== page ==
22. García Coll, C. & Szalacha, L. (2004). The multiple contexts of middle childhood. The future of children, 14 (2), 81–97. Retrieved from
  23. Gassman-Pines, A. (2015). Effects of Mexican immigrant parents’ daily workplace discrimination on child behavior and functioning. Child Development, 00, 1–16. doi: 10.1111/cdev.12378.Google Scholar
  24. Graham, J. W. (2009). Missing data analysis: Making it work in the real world. Annual Review of Psychology, 60, 549–576. doi: 10.1146/annurev.psych.58.110405.085530.CrossRefPubMedGoogle Scholar
  25. Human Impact Partners. (2013). Family unity, family health: How family-focused immigration reform will mean better health for children and families. Oakland, CA: Author. Retrieved from:
  26. Jensen, P. S., Rubio-Stipec, M., Canino, G., Bird, H., Dulcan, M., Schwab-Stone, M. E., & Lahey, B. E. (1999). Parent and child contributions to diagnosis of mental disorder: Are both informants always necessary?. Journal of the American Academy of Child and Adolescent Psychiatry, 38(12), 1569–1579. doi: 10.1037/1040-3590.20.2.175.CrossRefPubMedGoogle Scholar
  27. Kalil, A., & Ziol-Guest, K. (2009). Welfare reform and health among the children of immigrants. In J. Ziliak (Ed.), Welfare reform and its long-term consequences for America’s poor (pp. 308–336). Cambridge, UK: Cambridge University Press.CrossRefGoogle Scholar
  28. Kamphaus, R. W., & Reynolds, C. R. (2006). Parenting relationship questionnaire (PRQ). Bloomington, MN: Pearson Assessments.Google Scholar
  29. Kamphaus, R. W., & Reynolds, C. R. (2007). Behavior assessment system for children—second edition (BASC-2): behavioral and emotional screening system (BESS). Bloomington, MN: Pearson.Google Scholar
  30. Kashani, J. H., Orvaschel, H., Burk, J. P., & Reid, J. C. (1985). Informant variance: The issue of parent–child disagreement. Journal of the American Academy of Child Psychiatry, 24, 437–441. doi: 10.1016/S0002-7138(09)60561-6.CrossRefPubMedGoogle Scholar
  31. Kerns, K. E., & Brumariu, L. E. (2014). Is insecure parent–child attachment a risk factor for the development of anxiety in childhood and adolescence? Child Development Perspectives, 8(1), 12–17. doi: 10.1111/cdep.12054.CrossRefPubMedPubMedCentralGoogle Scholar
  32. Kessler, R. C., Andrews, G., Colpe, L. J., Hiripi, E., Mroczek, D. K., Normand, S. L., et al. (2002). Short screening scales to monitor population prevalences and trends in nonspecific psychological distress. Psychological Medicine, 32, 959–976.CrossRefPubMedGoogle Scholar
  33. Lansdale, N. S., Hardie, J. H., Oropesa, R. S., & Hillemeier, M. M. (2015). Behavioral functioning among Mexican-origin children: Does legal status matter? Journal of Health and Social Behavior, 56(1), 2–18. doi: 10.1177/0022146514567896.CrossRefGoogle Scholar
  34. Lykes, M. B., Brabeck, K. M., & Hunter, C. (2013). Exploring parent–child communication in the context of threat: Mixed-status families facing detention and deportation in post 9/11 USA. Community, Work and Family, 16(2), 123–146. doi: 10.1080/13668803.2012.752997.CrossRefGoogle Scholar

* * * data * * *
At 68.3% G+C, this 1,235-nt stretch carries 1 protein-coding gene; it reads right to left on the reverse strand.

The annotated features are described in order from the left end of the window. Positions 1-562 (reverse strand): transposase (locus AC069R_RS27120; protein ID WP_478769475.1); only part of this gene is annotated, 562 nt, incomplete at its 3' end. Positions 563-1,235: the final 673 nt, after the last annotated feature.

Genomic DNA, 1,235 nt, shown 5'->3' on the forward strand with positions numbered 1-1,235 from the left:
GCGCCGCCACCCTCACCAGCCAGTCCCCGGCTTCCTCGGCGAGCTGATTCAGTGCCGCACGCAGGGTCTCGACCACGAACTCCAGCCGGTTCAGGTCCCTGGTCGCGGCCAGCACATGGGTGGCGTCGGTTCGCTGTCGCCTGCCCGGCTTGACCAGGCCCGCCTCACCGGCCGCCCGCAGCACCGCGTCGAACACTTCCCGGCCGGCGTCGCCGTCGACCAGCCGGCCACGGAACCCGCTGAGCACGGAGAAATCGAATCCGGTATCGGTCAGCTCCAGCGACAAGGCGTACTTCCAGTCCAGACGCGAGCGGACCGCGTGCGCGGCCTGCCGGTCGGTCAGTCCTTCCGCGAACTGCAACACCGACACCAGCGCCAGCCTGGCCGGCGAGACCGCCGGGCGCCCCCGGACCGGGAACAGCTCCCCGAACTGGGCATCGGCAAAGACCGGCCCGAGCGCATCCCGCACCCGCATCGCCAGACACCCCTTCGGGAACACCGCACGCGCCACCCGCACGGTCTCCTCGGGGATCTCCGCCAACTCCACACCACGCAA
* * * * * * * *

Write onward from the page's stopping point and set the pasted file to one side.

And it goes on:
35. Migration Policy Institute. (2014). Profile of the unauthorized population: United States. Retrieved from
  36. Oades-Sese, G. V., & Li, Y. (2011). Attachment relationships as predictors of language skills for at-risk bilingual preschool children. Psychology in the Schools, 47(7), 702–722. doi: 10.1002/pits.20583.Google Scholar
  37. Ortega, A. N., Horwitz, S. M., Fang, H., Kuo, A. A., Wallace, S. P., & Inkelas, M. (2009). Documentation status and parental concerns about development in young U.S. children of Mexican origin. Academic Pediatrics, 9, 278–282. doi: 10.1016/j.acap.2009.02.007.CrossRefPubMedGoogle Scholar
  38. Perreira, K., Chapman, M., Potochnick, S., Ko, L., Smith, T., Perreira, K., & Livas-Stein, G. (2008). Migration and mental health: Latino youth and parents adapting to life in the American south. Final report on the Latino Migration, Health and Adaptation Study. Carolina Population CenterGoogle Scholar
  39. Rutter, M. (1979). Protective factors in children’s responses to stress and disadvantage. In M. W. Kent & J. E. Rolf (Eds.), Primary prevention of psychopathology. Social competence in children (Vol. 3, pp. 49–74). Hanover, NH: University Press of New England.Google Scholar
  40. Suárez-Orozco, C., Yoshikawa, H., Teranishi, R. T., & Suárez-Orozco, M. M. (2011). Growing up in the shadows: The developmental implications of unauthorized status. Harvard Educational Review81(3), 438–473. Retrieved from
  41. Thorell, L. B., Rydell, A. M., & Bohlin, G. (2012). Parent–child attachment and executive functioning in relation to ADHD symptoms in middle childhood. Attachment and Human Development, 5, 517–532. doi: 10.1080/14616734.2012.706396.CrossRefGoogle Scholar
  42. U.S. Immigration and Customs Enforcement (ICE). (2014). FY 2014 ICE Immigration Removals. Retrieved from:
  43. Viruell-Fuentes, E. A., Miranda, P. Y., & Abdulrahim, S. (2012). More than culture: Structural racism, intersectionality theory, and immigrant health. Social Science and Medicine, 75, 2099–2106. doi: 10.1016/j.socscimed.2011.12.037.CrossRefPubMedGoogle Scholar
  44. Widaman, K. (2006). Missing data: What to do with or without them. Monographs of the Society for Research in Child Development, 71(3), 42–64.Google Scholar
  45. Xu, Q., & Brabeck, K. M. (2012). Service utilization for Latino children in mixed-status families. Social Work Research, 36(1). Retrieved from
  46. Yoshikawa, H. (2011). Immigrants raising citizens: Unauthorized parents and their young children. New York: Russell Sage Foundation.Google Scholar
  47. Yoshikawa, H., Godfrey, E. B., & Rivera, A. C. (2008). Access to institutional resources as a measure of social exclusion: Relations with family process and cognitive development in the context of immigration. New Directions for Child & Adolescent Development, 121, 63–86. doi: 10.1002/cd.223.CrossRefGoogle Scholar
  48. Yoshikawa, H., & Kalil, A. (2011). The effects of parental unauthorized status on the developmental contexts of young children in immigrant families. Child Development Perspectives, 5, 291–297. doi: 10.1111/j.1750-8606.2011.00204.x.CrossRefGoogle Scholar
  49. Zayas, L. (2015). Forgotten citizens: Deportation, children, and the making of American exiles and orphans. New York: Oxford University Press.Google Scholar

Copyright information

© Springer Science+Business Media New York 2015

Authors and Affiliations

  1. 1.Department of Counseling, Educational Leadership and School Psychology, Feinstein School of Education and Human DevelopmentRhode Island CollegeProvidenceUSA
  2. 2.Center for Optimized Student Support, Lynch School of EducationBoston CollegeChestnut HillUSA

Personalised recommendations